Last fall, Aaron Perkowitz applied for a job as a technical writer. The hirer asked him to compose a paid test article - and when he finished, requested his banking information, to pay him. Perkowitz asked why so much information was needed - couldn't they just mail a check? No response. "The article took me three hours," he says, "but I'm glad I didn't fall for their scam."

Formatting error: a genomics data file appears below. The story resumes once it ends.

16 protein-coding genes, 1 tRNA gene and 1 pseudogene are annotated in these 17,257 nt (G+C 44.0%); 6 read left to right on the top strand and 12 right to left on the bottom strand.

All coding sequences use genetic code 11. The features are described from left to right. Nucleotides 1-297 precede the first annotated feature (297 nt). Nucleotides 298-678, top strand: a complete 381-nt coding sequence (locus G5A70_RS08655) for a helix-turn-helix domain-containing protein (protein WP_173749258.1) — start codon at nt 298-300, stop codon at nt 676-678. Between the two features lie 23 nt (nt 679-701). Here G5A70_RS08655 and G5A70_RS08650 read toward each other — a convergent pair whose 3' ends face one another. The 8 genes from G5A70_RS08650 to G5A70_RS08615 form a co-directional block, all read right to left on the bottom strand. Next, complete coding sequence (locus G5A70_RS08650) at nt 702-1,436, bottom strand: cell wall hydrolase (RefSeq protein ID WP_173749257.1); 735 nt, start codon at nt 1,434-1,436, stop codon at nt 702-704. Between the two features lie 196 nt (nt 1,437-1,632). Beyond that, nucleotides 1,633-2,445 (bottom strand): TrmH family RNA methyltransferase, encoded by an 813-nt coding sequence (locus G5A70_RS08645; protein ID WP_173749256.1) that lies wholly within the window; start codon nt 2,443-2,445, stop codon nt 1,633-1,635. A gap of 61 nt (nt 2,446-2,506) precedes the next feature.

Perkowitz got off easy. Today's scam ads are often indiscernible from legitimate listings, and can appear on reputable job sites like LinkedIn and Indeed, as well as in your inbox as phishing attacks. Other scammers extract money from applicants under the guise of background checks, security clearance, uniforms or training.It's a lucrative line of crime: of the 22,325 job scams reported to the Federal Trade Commission in the third quarter of 2022, the median loss was $2,000.